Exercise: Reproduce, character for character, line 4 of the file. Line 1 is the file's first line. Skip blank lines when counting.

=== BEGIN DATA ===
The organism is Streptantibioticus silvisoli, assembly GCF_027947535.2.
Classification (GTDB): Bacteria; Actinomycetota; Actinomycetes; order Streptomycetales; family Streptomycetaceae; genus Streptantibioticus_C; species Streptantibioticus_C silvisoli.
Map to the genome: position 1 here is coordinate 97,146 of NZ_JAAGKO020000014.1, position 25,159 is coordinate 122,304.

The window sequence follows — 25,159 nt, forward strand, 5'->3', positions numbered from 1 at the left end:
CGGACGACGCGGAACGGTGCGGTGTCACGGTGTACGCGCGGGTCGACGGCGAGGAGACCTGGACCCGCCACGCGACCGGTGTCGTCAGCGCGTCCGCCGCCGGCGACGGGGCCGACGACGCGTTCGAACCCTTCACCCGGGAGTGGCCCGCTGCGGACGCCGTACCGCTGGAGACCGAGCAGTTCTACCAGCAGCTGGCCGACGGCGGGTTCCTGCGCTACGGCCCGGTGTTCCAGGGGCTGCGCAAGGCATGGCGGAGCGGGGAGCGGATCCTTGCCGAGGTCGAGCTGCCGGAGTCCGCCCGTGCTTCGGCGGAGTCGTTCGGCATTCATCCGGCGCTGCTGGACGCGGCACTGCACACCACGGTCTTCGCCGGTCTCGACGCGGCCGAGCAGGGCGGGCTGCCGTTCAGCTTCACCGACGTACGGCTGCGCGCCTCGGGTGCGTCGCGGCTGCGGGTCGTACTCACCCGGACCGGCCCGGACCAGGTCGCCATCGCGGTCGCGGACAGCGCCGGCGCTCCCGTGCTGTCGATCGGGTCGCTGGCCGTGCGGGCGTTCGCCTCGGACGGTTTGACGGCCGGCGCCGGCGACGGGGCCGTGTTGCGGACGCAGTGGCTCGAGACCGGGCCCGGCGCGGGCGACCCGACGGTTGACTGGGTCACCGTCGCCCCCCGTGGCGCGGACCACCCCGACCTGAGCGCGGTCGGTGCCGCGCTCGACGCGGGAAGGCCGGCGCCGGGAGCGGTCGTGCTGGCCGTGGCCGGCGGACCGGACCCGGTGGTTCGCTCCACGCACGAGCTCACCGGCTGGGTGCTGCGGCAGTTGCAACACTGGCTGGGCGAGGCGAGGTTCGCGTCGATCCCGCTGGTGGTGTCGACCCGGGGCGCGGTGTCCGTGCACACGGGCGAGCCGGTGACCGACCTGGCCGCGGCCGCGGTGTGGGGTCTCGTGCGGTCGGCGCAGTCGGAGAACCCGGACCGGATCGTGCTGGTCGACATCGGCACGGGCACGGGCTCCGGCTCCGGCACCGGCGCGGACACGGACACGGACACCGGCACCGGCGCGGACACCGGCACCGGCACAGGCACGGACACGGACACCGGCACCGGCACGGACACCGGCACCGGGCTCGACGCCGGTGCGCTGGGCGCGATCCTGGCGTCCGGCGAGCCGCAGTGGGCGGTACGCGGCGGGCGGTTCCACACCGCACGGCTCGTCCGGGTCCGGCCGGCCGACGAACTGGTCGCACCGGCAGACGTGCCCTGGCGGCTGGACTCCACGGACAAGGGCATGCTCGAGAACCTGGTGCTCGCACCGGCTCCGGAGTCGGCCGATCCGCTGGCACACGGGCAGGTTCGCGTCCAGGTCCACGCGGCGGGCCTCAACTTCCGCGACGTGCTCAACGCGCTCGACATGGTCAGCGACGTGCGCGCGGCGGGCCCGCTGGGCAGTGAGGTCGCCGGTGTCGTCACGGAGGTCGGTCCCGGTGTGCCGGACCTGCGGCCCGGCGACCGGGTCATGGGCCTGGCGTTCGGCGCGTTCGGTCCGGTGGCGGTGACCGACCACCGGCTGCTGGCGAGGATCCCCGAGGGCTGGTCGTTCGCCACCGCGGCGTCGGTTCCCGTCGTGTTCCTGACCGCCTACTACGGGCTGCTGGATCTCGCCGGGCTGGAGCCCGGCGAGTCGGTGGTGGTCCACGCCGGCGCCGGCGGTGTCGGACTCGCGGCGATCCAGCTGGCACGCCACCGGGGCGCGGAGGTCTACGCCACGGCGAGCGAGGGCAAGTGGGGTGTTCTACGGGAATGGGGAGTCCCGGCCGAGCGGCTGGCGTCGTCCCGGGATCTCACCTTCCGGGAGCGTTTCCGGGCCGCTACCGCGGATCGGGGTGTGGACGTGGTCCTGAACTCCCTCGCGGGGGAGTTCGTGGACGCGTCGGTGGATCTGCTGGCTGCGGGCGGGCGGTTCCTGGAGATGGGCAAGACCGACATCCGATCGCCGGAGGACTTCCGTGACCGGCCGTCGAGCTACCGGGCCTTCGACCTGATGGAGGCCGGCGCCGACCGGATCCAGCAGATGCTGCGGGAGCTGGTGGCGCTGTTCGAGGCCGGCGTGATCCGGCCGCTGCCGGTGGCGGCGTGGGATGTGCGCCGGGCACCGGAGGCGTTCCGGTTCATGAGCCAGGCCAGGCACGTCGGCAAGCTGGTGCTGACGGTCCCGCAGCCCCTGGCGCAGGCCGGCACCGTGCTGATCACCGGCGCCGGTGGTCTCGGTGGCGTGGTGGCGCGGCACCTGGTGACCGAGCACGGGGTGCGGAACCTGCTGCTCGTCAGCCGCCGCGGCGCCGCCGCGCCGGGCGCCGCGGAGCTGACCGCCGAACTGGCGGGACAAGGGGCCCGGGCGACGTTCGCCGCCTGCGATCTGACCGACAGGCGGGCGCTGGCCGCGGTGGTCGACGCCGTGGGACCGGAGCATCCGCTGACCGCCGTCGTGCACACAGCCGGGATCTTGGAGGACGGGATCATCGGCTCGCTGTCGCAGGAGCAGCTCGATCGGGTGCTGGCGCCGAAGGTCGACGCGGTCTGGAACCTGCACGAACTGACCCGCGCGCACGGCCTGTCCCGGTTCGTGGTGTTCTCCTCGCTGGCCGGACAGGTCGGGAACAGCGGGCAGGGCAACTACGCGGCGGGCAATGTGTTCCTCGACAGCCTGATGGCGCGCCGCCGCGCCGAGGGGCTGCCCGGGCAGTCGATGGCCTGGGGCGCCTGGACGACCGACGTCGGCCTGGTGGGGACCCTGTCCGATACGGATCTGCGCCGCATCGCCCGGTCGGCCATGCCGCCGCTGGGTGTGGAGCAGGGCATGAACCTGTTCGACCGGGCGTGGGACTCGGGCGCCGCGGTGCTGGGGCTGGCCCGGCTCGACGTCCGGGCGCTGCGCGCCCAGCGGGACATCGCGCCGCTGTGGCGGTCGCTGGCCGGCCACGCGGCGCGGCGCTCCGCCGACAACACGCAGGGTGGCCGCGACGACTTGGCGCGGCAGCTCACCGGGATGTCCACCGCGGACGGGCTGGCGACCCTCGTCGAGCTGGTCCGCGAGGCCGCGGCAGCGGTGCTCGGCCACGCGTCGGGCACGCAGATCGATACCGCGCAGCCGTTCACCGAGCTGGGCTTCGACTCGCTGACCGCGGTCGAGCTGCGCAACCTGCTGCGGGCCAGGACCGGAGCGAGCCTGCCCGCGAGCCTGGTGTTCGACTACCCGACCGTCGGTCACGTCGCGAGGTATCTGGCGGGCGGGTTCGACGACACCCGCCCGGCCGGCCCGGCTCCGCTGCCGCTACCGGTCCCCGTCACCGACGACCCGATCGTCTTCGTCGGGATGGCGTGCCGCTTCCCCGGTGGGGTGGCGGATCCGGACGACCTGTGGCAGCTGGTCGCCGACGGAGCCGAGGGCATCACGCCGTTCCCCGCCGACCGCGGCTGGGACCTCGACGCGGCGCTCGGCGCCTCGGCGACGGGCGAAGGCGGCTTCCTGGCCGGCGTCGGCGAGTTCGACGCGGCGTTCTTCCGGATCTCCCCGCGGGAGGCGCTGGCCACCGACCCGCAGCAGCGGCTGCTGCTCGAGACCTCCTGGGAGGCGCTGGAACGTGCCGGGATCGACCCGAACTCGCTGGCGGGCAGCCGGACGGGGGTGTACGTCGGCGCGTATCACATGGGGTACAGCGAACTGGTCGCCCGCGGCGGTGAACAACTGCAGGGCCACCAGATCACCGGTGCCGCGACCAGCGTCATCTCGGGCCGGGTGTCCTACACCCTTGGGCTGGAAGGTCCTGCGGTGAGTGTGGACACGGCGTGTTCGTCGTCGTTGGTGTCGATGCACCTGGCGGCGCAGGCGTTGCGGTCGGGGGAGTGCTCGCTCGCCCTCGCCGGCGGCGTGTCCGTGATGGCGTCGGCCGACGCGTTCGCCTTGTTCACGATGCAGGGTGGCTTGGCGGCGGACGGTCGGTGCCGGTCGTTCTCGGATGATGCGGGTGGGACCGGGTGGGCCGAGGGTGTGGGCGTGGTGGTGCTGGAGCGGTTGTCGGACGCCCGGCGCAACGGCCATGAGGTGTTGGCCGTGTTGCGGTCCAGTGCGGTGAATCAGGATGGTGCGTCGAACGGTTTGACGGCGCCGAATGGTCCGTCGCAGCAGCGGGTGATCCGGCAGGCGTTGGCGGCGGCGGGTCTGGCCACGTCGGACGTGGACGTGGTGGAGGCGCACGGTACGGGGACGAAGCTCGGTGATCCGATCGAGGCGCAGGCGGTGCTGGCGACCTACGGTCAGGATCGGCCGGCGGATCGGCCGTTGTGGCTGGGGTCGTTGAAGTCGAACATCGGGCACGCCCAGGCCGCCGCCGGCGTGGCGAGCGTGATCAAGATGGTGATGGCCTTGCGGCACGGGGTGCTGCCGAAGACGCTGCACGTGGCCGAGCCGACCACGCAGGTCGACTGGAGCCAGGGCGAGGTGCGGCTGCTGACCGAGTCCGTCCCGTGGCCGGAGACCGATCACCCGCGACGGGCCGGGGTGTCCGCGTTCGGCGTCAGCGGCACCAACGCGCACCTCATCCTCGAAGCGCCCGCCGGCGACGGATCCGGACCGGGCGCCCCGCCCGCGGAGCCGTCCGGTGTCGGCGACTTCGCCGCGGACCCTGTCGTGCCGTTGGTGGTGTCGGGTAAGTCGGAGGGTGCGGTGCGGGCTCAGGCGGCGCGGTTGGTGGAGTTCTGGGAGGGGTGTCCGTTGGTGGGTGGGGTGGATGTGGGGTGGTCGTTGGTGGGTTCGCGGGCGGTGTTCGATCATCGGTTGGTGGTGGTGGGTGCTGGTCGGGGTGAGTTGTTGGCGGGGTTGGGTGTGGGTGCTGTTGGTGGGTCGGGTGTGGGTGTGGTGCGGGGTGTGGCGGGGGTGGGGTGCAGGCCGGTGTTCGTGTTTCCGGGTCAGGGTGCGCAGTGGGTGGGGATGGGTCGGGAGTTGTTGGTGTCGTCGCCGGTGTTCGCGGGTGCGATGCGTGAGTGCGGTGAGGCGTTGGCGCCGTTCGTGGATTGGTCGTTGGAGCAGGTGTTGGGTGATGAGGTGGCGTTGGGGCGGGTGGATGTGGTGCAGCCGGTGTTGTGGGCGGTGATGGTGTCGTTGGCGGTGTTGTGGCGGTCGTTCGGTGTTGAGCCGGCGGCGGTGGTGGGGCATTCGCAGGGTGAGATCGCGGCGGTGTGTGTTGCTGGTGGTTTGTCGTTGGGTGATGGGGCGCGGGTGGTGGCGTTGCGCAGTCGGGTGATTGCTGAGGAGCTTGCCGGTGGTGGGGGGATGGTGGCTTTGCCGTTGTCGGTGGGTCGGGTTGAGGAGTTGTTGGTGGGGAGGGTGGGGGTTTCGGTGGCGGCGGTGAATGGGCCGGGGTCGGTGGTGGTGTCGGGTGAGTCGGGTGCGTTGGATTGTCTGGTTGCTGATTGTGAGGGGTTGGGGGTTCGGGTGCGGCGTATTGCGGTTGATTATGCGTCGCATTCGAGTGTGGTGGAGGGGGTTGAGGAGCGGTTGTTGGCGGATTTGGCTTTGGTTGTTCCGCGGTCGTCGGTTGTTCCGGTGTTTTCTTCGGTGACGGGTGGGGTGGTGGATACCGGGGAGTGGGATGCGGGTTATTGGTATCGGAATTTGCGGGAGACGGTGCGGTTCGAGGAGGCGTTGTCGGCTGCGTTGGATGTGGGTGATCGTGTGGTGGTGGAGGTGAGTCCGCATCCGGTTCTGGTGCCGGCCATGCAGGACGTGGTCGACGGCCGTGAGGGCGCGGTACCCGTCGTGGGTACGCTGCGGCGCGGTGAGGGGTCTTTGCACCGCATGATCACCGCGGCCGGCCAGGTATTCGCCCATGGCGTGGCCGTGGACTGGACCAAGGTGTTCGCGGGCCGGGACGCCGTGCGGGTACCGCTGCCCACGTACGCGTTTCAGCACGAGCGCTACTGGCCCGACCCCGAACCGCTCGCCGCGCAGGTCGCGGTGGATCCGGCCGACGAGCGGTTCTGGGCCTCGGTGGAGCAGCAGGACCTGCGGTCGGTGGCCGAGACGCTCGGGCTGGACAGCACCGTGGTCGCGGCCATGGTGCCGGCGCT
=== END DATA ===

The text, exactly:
The window sequence follows — 25,159 nt, forward strand, 5'->3', positions numbered from 1 at the left end: